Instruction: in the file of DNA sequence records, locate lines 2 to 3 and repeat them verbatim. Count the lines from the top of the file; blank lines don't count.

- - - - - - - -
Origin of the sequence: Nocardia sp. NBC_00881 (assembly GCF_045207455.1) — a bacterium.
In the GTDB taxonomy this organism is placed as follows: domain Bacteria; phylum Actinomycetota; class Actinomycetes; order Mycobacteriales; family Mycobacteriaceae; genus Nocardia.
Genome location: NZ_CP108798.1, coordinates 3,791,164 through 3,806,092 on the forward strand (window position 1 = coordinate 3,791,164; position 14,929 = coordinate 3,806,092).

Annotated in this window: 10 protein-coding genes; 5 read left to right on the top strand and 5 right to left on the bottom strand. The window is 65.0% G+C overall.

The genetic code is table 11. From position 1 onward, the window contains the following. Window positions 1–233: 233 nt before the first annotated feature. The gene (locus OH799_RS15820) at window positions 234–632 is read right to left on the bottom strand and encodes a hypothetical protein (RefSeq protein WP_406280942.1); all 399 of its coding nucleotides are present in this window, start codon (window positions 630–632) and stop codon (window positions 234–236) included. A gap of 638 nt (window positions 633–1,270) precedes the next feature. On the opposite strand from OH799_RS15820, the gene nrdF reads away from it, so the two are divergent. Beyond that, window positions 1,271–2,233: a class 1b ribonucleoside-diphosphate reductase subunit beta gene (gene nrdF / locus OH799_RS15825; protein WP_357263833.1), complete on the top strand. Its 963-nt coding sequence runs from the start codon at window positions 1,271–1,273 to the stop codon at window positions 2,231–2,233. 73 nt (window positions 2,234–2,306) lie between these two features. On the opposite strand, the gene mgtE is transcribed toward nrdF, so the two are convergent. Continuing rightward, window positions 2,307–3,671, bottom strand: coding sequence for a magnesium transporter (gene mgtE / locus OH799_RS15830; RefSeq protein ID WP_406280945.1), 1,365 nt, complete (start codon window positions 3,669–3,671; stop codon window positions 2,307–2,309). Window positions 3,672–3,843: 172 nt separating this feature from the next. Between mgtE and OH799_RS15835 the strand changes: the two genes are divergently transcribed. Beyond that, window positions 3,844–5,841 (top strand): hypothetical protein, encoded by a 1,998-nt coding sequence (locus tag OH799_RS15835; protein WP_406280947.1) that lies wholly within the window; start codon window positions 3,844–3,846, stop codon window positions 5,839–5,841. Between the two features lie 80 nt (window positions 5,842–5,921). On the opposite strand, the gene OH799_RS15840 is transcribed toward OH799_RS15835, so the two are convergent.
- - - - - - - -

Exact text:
In the GTDB taxonomy this organism is placed as follows: domain Bacteria; phylum Actinomycetota; class Actinomycetes; order Mycobacteriales; family Mycobacteriaceae; genus Nocardia.
Genome location: NZ_CP108798.1, coordinates 3,791,164 through 3,806,092 on the forward strand (window position 1 = coordinate 3,791,164; position 14,929 = coordinate 3,806,092).